Western Digital has announced the creation of the world's first hard drive based around microwave-assisted magnetic recording (MAMR) technology, which it claims will allow it to scale standard 3.5" hard drives up to 40TB.

Unveiled by Western Digital's Mike Cordano during a presentation with MAMR inventor Jimmy Zhu, the technology is designed as a replacement for the heat-assisted magnetic recording (HAMR) system rival Seagate first demonstrated back in 2012. Where HAMR uses a micro-miniature laser to heat the area of the magnetic platter before its bit is flipped, though, MAMR - as its name suggests - uses microwaves and a significantly lower temperature target instead. The concept isn't new - the original patent for using heat to increase the stability of magnetically-stored data was granted in 1954, and the technology itself saw brief usage in magneto-optical drives from the 1980s before writeable CDs cornered the market for low-cost write-once mass storage - but Western Digital claims MAMR is now ready for prime time.

'As the volume, velocity, variety, value and longevity of both Big Data and Fast Data grow, a new generation of storage technologies are needed to not only support ever-expanding capacities, but ultimately help our customers analyse and garner insights into our increasingly connected universe of data,' claimed Mike Cordano, president and chief operating officer at Western Digital, during the presentation. 'Our ground-breaking advancement in MAMR technology will enable Western Digital to address the future of high capacity storage by redefining the density potential of HDDs and introduce a new class of highly reliable, 'ultra-high capacity' drives.'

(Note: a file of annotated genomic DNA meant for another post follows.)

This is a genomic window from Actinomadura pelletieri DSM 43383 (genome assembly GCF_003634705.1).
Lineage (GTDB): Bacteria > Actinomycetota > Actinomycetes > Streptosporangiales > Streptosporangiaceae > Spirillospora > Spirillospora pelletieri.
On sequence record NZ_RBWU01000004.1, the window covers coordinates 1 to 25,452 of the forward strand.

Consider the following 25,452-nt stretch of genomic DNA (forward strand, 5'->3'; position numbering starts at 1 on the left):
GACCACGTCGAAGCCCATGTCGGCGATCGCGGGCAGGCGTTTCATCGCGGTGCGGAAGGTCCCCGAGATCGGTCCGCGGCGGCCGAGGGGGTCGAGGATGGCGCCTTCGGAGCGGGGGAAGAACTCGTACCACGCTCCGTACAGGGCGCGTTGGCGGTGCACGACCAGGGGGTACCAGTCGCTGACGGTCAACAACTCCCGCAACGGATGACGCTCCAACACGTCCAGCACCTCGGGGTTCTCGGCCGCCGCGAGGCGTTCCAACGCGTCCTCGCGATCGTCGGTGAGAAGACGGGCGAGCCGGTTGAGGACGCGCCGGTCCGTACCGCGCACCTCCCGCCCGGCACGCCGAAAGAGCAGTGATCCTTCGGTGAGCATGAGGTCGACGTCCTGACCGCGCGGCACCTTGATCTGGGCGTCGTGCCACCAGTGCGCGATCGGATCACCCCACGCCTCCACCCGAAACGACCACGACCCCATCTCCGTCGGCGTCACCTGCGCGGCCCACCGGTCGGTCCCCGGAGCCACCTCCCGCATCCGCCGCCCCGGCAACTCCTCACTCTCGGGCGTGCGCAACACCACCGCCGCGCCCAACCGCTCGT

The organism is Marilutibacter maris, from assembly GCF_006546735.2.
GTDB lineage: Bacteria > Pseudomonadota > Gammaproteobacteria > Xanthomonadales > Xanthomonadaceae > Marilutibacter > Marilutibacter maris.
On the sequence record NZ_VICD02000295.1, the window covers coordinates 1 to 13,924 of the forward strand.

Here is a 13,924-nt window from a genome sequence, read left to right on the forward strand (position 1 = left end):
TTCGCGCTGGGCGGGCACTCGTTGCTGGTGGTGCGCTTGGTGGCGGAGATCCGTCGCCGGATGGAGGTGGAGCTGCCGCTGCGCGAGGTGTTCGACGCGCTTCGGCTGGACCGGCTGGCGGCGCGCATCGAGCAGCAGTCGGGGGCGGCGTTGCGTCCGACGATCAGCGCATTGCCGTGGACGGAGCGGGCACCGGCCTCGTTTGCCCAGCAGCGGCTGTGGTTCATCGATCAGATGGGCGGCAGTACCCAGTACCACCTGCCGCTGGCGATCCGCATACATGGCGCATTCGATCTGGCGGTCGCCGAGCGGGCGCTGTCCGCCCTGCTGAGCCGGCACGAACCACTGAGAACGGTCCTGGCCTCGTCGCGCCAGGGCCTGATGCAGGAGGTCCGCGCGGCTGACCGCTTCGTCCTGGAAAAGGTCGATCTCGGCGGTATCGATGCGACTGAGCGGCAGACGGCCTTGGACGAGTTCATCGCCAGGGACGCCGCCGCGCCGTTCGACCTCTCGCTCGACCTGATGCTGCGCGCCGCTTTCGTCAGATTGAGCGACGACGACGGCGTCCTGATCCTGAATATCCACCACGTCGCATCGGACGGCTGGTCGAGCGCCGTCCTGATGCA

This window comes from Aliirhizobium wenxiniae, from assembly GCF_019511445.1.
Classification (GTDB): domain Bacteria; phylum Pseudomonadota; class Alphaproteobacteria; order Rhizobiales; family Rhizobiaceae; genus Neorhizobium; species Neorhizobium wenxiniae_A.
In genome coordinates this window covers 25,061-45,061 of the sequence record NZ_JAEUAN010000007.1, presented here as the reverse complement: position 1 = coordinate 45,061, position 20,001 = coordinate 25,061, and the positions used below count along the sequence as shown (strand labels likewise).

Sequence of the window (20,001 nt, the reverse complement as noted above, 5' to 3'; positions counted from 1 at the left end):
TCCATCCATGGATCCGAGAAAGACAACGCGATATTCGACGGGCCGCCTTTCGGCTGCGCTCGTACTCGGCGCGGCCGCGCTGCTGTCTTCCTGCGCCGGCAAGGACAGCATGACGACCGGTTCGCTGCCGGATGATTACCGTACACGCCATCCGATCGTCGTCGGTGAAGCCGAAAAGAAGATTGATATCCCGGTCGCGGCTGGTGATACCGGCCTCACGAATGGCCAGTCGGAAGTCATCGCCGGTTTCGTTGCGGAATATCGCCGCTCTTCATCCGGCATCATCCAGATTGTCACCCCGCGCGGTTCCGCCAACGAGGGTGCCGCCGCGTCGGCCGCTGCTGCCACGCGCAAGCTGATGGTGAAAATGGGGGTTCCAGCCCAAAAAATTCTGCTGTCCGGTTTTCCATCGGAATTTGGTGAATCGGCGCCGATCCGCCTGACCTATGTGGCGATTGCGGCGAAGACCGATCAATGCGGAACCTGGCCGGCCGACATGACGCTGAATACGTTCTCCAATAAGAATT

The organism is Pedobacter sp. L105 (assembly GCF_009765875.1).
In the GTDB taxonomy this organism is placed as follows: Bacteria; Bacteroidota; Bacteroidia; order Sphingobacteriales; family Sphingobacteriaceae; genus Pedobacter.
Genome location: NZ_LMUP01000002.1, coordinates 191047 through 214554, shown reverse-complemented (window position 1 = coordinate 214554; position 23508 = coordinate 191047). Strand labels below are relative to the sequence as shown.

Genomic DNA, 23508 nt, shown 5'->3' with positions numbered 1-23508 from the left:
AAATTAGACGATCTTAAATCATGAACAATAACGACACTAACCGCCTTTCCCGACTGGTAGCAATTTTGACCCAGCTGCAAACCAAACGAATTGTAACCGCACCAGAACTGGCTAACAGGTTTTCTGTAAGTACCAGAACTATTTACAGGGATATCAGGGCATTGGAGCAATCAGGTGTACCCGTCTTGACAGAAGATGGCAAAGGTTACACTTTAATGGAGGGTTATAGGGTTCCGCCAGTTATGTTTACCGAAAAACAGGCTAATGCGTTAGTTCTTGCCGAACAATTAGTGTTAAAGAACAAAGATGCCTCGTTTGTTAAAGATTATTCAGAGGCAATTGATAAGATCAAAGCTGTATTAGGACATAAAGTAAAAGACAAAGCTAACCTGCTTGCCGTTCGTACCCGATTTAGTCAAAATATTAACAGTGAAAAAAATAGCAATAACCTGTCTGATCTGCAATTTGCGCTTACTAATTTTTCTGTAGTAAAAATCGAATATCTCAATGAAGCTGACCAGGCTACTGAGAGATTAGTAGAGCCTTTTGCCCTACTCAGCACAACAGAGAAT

The breakthrough, Western Digital explains, comes from the development of a spin-torque oscillator which is able to generate a microwave field to increase the ability of the magnetic read-write head to address significantly higher areal densities. While the company didn't share the precise density of its prototype design, it did claim that MAMR technology should lead to areal densities of four terabits per square inch (4Tb/inĀ²) and 3.5" hard drives of 40TB capacity 'and beyond' by 2025.

A key factor of MAMR, Western Digital claims, is that it doesn't suffer from reliability and material science challenges which abruptly halted HAMR's areal density expansion plans. How long it will take the technology to reach the market, though, the company isn't sharing. More information on WD's MAMR technology is available from the official website.


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